A federal judge sentenced Bob McDonnell to 24 months in federal prison for corruption. Prosecutors and the Probation Officer asked the judge to sentence the former governor of Virginia to a term of between 6 and 12 years. Instead, McDonnell received the lowest possible sentence.
What prompts a judge to reject a prosecutor’s request for a Draconian sentence? Is it a great lawyer? Certainly, good lawyering contributes. The most influential fact, however, is the defendant.
Defendants should begin working to qualify for the lowest possible sentence at the soonest possible time. That means long before the sentencing hearing. Look at the case of McDonnel. A jury convicted him and his wife of corruption. The members of the jury found that while he served as governor, McDonnell accepted gifts in exchange for “favors” or influential treatment that he gave to Jonnie Williams. When authorities began to question Jonnie Williams, he struck an immunity deal for himself in exchange for his testimony against McDonnell. That happens.
Yet Judge Spencer considered more than the corruption charge when he sentenced McDonnell. He also considered McDonnell’s good deeds. They included his philanthropy, his efforts to start a food bank, he work to restore voting rights for felons, his work to ease the burdens of others.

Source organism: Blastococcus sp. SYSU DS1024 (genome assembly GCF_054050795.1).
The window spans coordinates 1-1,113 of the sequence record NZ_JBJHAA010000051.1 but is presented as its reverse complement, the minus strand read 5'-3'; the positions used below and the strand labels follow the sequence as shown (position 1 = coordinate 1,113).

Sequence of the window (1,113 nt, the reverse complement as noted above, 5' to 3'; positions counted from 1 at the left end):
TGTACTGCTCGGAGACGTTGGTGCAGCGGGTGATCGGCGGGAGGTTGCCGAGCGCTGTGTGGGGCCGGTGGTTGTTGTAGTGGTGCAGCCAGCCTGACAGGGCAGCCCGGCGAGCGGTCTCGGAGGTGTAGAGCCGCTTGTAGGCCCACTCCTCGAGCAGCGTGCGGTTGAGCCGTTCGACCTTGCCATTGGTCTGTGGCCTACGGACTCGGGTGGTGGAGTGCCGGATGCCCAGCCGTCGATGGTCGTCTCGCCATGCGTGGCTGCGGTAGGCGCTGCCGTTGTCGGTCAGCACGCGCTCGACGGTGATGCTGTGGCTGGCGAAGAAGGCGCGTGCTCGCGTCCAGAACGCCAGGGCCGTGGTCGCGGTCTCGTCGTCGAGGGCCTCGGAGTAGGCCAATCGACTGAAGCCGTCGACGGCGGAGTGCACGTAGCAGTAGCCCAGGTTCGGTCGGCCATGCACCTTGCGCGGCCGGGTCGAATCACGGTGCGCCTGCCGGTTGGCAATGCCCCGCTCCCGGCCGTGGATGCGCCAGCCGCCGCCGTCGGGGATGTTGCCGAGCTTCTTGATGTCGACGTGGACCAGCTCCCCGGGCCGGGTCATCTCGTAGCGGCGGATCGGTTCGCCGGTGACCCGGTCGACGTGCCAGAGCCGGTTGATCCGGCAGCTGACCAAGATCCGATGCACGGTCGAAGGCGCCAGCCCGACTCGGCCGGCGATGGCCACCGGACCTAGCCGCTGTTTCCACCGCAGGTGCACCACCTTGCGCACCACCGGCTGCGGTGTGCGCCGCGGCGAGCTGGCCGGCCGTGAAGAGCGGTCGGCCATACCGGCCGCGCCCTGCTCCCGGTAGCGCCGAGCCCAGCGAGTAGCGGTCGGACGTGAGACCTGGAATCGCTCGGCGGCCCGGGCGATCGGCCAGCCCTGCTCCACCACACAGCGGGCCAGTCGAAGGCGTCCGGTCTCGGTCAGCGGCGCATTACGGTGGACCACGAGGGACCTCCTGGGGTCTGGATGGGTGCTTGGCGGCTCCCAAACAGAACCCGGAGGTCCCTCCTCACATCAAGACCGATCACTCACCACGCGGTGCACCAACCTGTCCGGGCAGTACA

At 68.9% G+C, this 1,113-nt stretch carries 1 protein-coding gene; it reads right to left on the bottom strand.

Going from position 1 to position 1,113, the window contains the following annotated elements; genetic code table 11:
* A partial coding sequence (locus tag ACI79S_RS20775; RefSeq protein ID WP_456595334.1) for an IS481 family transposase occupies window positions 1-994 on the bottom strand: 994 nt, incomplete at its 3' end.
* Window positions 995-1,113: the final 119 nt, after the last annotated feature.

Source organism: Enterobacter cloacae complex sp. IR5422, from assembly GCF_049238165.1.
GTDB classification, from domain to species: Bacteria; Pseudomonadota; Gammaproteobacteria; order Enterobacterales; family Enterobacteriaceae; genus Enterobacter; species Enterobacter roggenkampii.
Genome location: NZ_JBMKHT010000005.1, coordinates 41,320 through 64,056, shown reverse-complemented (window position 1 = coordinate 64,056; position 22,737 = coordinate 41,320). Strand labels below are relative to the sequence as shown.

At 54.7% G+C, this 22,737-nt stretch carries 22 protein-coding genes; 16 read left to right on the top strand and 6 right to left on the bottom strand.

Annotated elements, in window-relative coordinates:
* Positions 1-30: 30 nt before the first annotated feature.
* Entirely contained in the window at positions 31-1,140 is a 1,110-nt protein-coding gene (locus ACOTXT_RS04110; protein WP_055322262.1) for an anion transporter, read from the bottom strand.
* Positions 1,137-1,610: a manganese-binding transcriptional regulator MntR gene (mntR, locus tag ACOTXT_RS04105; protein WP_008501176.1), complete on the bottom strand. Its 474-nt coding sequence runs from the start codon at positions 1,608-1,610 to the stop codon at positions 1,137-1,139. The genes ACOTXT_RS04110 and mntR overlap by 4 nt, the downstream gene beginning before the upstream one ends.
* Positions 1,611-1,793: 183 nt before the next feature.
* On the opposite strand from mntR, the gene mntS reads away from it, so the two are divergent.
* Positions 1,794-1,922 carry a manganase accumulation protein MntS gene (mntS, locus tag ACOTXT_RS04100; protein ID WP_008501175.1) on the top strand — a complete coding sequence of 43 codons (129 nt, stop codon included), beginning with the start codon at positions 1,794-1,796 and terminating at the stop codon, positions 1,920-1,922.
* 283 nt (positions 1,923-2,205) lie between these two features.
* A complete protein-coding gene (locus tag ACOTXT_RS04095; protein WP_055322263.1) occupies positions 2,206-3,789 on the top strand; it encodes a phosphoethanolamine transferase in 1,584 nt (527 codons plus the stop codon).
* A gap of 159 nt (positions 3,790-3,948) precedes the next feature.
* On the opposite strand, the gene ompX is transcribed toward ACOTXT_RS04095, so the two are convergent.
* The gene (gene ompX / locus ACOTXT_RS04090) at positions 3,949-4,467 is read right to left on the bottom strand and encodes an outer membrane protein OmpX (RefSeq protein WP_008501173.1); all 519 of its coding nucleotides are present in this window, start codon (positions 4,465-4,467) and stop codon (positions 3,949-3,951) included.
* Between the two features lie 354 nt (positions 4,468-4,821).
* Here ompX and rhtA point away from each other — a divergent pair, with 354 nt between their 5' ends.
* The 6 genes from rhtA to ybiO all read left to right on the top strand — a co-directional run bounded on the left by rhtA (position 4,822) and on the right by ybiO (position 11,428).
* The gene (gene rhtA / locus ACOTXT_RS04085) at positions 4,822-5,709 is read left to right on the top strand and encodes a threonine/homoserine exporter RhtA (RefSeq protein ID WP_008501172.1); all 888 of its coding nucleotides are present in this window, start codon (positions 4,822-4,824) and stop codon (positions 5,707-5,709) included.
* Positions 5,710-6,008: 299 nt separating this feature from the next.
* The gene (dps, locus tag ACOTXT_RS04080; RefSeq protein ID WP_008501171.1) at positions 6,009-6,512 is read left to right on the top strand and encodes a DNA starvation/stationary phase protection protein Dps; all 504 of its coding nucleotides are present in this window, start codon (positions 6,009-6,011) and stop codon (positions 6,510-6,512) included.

McDonnell brought several law-abiding citizens to testify as character witnesses during his sentencing hearing. They all urged the court to impose the lowest possible sentence. Then, Mr. McDonnell testified. Instead of deflecting blame, he pleaded for mercy. He expressed remorse and humility. He accepted responsibility. And he vowed to dedicate the rest of his life to atone.
When the judge imposed the two-year sentence, Michael S. Dry, the prosecutor, twisted his face in anger. Clearly, he did not want the governor to receive the lowest possible sentence. Prosecutorial careers are not made on the lowest possible sentence. Prosecutors advance their standing with headlines about maximum sentences.
What can you do to receive the lowest possible sentence?
If you’re convicted, what steps can you take to receive the lowest possible sentence? One strategy would be to rely on your lawyer. Another would be to retain a sentence-mitigation expert like Mr. McDonnell did. An effective sentence-mitigation expert crafts a narrative for defendants. That sentencing package will include testimonial references. The sentence-mitigation expert may produce character references who testify in court. An effective presentation may include video that highlights good deeds of the defendant. In some cases, the strategy may even include a biography that demonstrates the defendant is worthy of the lowest possible sentence.
Each defendant must make a decision of how important it is to build a case for the lowest possible sentence. In Mr. McDonnell’s case, his decision to invest appropriate time and resources made all the difference. Instead of serving the six to 12 years the government wanted, the judge imposed a two-year term.